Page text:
Pittsburgh, PA – The Pittsburgh Water & Sewer Authority (PWSA) is pleased to receive a $52.4 million loan from the federal government to go toward Water Reliability Plan investments.
This funding, part of the Water Infrastructure Finance and Innovation Act, is the first of a series of loans that will support large-scale water improvements in the service area while reducing the burden on ratepayers. PWSA will also utilize approximately $93 million from a prior funding award provided by Pennsylvania's state revolving fund, PENNVEST, to support the initial phase of these critical water infrastructure investments.
PWSA was joined today by the EPA Assistant Administrator for Water Radhika Fox, Mayor Ed Gainey, Congresswoman Summer Lee, and Representative Sara Innamorato to celebrate this investment in Pittsburgh’s drinking water system. With the Highland Park Pump Station Project as the backdrop, PWSA CEO Will Pickering kicked off the day thanking the federal government for their support and drove home the importance of these large-scale investments for Pittsburgh.
"This award is the first of its kind for the Pittsburgh Water & Sewer Authority," said PWSA CEO Will Pickering. "This investment is a great example of state and federal partnerships for the benefit of ratepayers," he said.
This work will modernize Pittsburgh’s aging water system by funding three Water Reliability Plan projects – Rising Mains 3&4 Reconstruction, the Highland Park Reservoir II Liner and Cover, and the upcoming Bruecken Pump Station Reconstruction. These projects, part of a series of projects to strengthen large components of our water pumping and distribution system, will culminate with the complete restoration of the Clearwell. This century old facility is the final step of the water treatment process and ensures water is safe to drink before entering the distribution system.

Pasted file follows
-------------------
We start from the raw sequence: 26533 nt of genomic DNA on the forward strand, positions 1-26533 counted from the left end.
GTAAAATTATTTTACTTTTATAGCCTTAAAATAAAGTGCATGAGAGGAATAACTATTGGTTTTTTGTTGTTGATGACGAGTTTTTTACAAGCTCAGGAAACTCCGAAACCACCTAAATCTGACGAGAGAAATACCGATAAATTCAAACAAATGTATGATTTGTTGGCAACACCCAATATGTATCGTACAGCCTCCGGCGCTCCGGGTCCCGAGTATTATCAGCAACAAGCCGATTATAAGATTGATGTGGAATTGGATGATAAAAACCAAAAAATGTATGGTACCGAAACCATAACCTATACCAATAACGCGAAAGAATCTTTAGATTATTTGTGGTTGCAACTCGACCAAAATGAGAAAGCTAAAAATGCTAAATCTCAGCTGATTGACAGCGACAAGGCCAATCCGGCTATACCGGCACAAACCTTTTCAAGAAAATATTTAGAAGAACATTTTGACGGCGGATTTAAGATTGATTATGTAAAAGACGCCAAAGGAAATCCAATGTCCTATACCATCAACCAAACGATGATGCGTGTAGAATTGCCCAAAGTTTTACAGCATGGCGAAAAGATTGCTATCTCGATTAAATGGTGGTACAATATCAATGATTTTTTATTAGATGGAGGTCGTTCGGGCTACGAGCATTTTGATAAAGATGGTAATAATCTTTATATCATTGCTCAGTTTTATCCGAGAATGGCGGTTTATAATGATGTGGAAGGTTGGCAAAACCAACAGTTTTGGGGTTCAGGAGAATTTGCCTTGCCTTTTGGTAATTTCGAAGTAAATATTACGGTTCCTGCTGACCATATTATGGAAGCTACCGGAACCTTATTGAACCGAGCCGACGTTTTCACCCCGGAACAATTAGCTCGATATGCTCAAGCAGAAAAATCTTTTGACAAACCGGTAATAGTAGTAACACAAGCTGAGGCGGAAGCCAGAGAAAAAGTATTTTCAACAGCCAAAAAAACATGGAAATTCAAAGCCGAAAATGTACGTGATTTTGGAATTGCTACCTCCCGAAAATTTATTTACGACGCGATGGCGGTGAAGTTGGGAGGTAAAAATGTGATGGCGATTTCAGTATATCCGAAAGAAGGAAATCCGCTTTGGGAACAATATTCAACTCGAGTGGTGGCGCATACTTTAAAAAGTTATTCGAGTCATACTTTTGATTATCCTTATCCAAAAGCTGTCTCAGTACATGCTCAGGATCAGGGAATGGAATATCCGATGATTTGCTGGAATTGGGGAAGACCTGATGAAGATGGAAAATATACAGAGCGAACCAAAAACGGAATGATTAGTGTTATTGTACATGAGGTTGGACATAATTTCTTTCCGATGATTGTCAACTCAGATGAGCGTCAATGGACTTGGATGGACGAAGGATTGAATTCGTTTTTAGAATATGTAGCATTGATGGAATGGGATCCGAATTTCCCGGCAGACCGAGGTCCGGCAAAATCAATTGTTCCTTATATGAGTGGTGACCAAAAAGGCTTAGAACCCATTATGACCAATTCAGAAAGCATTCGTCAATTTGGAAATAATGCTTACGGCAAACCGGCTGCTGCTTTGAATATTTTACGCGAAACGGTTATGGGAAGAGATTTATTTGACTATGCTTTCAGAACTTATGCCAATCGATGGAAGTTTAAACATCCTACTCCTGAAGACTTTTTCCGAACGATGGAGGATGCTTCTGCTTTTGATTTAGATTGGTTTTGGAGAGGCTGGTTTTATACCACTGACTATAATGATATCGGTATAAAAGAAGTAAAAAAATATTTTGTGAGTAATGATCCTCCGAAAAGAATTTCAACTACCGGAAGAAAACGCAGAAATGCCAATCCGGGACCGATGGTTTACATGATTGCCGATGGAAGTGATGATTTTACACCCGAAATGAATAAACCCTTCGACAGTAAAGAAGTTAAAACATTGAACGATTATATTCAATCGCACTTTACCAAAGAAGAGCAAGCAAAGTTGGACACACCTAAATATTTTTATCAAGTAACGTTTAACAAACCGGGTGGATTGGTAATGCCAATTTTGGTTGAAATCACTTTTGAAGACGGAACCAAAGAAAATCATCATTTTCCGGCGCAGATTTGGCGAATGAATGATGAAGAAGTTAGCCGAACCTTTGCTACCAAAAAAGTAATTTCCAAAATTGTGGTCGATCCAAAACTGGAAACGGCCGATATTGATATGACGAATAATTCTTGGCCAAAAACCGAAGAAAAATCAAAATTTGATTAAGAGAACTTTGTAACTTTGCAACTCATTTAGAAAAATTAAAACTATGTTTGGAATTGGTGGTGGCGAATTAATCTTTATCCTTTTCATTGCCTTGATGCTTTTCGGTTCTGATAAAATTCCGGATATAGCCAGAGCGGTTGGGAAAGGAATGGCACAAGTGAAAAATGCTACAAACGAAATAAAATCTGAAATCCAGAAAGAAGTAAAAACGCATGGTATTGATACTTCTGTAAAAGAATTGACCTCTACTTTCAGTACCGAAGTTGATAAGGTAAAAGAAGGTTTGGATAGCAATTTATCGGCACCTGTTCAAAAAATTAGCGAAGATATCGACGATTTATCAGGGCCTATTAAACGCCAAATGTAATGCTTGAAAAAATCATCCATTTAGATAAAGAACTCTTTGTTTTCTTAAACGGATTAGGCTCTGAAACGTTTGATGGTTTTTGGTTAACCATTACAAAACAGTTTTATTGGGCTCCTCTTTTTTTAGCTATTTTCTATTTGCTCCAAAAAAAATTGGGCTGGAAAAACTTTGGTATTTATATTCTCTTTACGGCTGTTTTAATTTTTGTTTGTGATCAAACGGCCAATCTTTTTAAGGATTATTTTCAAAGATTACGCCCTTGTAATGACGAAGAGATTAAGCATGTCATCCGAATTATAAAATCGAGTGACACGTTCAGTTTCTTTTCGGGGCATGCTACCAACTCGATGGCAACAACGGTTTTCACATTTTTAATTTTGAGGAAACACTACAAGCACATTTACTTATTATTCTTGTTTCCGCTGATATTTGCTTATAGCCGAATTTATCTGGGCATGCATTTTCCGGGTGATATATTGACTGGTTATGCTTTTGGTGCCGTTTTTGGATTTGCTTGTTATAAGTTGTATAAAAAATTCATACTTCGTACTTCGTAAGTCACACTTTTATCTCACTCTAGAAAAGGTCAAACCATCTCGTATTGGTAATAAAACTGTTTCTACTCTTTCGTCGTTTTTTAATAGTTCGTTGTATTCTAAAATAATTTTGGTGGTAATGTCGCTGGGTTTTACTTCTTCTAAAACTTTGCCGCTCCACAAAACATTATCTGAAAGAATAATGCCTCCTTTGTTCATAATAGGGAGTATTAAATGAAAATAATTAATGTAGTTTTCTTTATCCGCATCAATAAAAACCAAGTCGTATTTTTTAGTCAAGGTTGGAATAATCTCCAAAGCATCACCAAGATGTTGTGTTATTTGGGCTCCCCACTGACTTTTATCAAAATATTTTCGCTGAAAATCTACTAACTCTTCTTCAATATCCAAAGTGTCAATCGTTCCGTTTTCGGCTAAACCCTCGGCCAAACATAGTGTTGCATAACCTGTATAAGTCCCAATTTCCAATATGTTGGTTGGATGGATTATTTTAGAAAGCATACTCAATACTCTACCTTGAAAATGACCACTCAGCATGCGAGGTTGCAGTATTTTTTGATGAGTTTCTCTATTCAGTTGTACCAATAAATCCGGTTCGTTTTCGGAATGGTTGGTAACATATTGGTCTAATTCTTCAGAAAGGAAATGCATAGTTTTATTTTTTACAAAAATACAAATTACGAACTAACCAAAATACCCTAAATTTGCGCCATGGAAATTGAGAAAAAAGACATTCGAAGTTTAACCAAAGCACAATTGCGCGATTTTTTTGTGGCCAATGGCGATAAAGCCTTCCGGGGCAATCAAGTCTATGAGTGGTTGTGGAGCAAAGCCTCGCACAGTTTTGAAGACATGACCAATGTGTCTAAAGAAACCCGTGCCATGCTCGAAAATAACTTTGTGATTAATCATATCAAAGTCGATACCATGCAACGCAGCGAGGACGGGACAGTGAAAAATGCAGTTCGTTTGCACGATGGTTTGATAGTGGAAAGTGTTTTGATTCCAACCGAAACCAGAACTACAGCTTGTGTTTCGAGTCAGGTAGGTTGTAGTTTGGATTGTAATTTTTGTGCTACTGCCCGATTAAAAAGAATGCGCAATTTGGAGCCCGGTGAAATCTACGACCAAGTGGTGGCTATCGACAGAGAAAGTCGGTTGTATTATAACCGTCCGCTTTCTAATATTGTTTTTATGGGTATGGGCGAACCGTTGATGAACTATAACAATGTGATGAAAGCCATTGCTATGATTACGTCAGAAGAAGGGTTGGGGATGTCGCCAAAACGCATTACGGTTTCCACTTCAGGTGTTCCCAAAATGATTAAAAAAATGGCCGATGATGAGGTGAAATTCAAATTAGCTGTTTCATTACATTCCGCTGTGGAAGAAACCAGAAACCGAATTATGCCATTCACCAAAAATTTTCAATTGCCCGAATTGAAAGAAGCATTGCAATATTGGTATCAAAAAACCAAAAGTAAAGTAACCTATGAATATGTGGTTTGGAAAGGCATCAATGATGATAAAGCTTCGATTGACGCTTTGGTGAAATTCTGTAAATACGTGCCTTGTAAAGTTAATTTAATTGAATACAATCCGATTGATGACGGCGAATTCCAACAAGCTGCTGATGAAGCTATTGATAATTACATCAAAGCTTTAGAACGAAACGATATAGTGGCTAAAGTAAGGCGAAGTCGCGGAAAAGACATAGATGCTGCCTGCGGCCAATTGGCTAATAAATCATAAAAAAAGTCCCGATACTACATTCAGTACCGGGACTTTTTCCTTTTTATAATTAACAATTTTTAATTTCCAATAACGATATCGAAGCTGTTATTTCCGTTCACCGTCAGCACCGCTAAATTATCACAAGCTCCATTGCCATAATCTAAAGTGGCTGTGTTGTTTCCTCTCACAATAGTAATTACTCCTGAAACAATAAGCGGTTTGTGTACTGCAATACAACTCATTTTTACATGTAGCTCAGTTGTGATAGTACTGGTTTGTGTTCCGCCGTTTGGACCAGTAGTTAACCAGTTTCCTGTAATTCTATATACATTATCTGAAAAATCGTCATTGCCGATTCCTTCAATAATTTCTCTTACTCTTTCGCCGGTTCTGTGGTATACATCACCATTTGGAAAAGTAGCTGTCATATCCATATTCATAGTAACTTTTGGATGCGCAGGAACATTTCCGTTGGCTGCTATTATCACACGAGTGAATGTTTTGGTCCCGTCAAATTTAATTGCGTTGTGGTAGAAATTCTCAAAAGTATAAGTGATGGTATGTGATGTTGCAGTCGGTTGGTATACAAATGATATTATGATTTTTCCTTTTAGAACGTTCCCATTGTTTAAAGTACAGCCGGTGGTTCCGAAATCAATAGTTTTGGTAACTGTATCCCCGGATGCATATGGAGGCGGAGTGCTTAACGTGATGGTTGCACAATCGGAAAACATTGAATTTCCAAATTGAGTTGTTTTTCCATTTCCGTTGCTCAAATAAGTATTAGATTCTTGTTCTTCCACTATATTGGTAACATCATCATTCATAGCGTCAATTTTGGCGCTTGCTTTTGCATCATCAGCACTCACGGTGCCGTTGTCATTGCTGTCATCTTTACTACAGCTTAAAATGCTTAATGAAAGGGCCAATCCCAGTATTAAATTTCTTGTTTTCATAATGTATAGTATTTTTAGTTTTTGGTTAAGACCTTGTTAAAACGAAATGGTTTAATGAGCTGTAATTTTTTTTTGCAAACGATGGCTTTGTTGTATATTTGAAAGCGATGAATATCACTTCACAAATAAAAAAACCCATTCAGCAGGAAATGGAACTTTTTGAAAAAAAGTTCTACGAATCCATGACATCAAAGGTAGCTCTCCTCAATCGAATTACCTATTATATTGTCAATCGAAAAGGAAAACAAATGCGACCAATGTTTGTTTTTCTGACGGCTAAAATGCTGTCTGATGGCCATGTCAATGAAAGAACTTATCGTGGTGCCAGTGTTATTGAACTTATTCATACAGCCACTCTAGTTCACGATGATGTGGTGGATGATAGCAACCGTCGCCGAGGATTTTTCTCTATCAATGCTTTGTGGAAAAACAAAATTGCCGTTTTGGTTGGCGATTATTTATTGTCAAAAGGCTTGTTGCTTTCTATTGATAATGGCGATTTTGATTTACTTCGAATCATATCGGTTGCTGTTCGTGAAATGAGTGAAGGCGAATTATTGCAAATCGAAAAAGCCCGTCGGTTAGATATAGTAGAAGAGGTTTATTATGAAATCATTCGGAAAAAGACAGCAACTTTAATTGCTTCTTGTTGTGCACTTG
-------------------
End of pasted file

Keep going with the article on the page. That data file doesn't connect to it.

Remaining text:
“Here in Pittsburgh, water infrastructure that is decades old threatens drinking water that is essential to healthy residents and thriving communities. EPA’s $52 million WIFIA loan combined with an investment from the state revolving fund will support critical infrastructure upgrades to help the city achieve long-term water resilience,” said EPA Assistant Administrator for Water Radhika Fox. “Under President Biden’s Investing in America agenda, EPA is strengthening water infrastructure and creating jobs through WIFIA and with an additional $50 billion under the Bipartisan Infrastructure Law.”
Funding projects through alternative funding methods like WIFIA and PENNVEST is a more cost-efficient method, as low interest rates save PWSA and its ratepayers over the life of the loan. PWSA has pursued hundreds of millions in PENNVEST and federal funding over the last several years, for projects like this and other smaller investments, like lead service line replacement projects and sewer rehabilitation.
“I’m proud to help deliver a $52.4M WIFIA funding award to Pittsburgh Water and Sewer Authority to make sure every household has clean water and to modernize the drinking water infrastructure in the city.” Said Representative Summer Lee. “A few months ago, we celebrated a significant milestone, the replacement of 10,000 lead service lines in Pittsburgh, which is a testament to accountability, action, and the acknowledgment of past wrongs. This funding represents a monumental effort in partnership across all levels of government, demonstrating our commitment to righting an injustice and ensuring clean and safe water for every single household and every one of our communities.”